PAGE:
A modest proposal

It used to be a melancholy object for me that some places suffer from far higher unemployment than others, but no longer, thanks to the learned Doctor Tim Leunig.

He explains so clearly and beautifully that we should not worry about the regeneration of deprived areas since it is impossible anyway. Instead “everyone should have the opportunity to leave failing towns and cities and move to more prosperous, thriving areas”.

It is truly inspiring to see someone brave enough to take on this government’s recklessly ambitious approach to regeneration. They are apparently poring billions upon billions into schemes to regenerate poorer areas and this must stop.

Inspiring too to read someone calling for an end to restriction of movement in the United Kingdom. After all, how can we truly call ourselves free if we are not even allowed to move town? Dr Leunig is brave enough to argue against those people who would legally restrict where we can move. Thanks to his leadership no one will force us to live in the towns of our birth.

Now, far be it from me to raise a note of criticism about the good Doctor’s work but I was confused to read advice from a similarly learned writer in America. Matthew Yglesias’ very well researched book is daring and brave enough to tell us all to stop complaining about high rents in places like London and New York. After all, if we want low rents we can just move to Detroit.

Wise advice. But it seems that the unemployed should be moving to London or New York to find work but to Detroit or Burrows to buy their house. You can, perhaps, understand my confusion.

That is why I have come up with this modest proposal. A happy medium between these two fantastically practical and erudite positions. We should have slum
housing in London. Before you shout me down you should know that no less a respected magazine as The Economist recently called for exactly that, writing that “Cities need poor housing”.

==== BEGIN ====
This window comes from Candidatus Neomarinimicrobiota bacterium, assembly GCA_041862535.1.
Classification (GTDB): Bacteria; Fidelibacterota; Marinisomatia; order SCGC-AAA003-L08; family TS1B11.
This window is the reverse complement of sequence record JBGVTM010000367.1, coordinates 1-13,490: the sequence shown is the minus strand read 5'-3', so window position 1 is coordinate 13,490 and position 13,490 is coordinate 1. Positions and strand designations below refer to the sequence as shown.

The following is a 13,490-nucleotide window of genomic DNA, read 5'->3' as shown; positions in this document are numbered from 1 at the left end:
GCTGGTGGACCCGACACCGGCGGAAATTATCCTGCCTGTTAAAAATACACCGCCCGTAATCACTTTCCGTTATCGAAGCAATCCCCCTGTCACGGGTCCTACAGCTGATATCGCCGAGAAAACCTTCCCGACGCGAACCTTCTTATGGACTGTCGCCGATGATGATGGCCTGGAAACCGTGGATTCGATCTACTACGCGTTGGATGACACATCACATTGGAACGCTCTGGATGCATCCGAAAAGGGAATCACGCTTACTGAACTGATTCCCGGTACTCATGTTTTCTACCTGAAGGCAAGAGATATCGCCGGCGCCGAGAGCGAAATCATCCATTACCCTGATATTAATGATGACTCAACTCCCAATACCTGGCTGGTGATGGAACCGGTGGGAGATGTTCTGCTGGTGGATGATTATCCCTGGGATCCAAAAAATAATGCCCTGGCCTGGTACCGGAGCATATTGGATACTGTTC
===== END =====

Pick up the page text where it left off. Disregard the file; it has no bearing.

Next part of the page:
There are many advantages to my proposal including creating a huge pool of cheap labour to work long and hard to enrich a small number of wealthy business owners. Not only can you work for next to nothing under this system, but you will also still be able to afford rent.

I should note, just at the end, that I myself will not be able to live in slum housing as I already have a place in Camden but I hope that this will not distract the reader from what I believe to be a very fair and workable idea.

3 thoughts on “A modest proposal

  1. We need to build more housing in and around London so that decent housing is cheaper there. Then if people want to move, they can. At the moment they are priced out of moving.

  2. I’ve been thinking about this post for a while.

    I agree with you that the invisible hand of the market does not always do a great job of allocating jobs and houses where they are needed. And that, to correct this misallocation, some kind of policy intervention would be helpful. But given that funding for such efforts will always be finite, and often provided by central government, is there not sometimes a tension in how those funds should be allocated? Should the priority be on making more houses where the jobs are, or more jobs where the houses are?

    Or should we just allocate funding on the assumption (even though it is not actually the case) that people are completely static in their residence, and do not move around the country or even the world over the course of their lifetimes?

  3. Thanks for the comment. A few observations;

    I am not sure that I do think that the invisible hand does a bad job of allocating jobs where they are needed. In fact, I think the areas with the highest unemployment are often in cities with lots of jobs like London or Manchester. I am certainly not sure that you can sustainably re-locate jobs through central command in post-industrial economies. Prof Porter’s approach of identifying ‘clusters’ of businesses and using policy to support these clusters seems a better approach than traditional job creation schemes.

    I am also not sure that funding for non-market housing will always come from central government. In fact, historically in the UK council housing has been exactly that, housing built by Local Authorities. They use some grant but mostly they borrow money and pay off the debt through rents. The reason this stopped is because central government stopped local authorities from borrowing. In general these schemes pay for themselves over 30 years.

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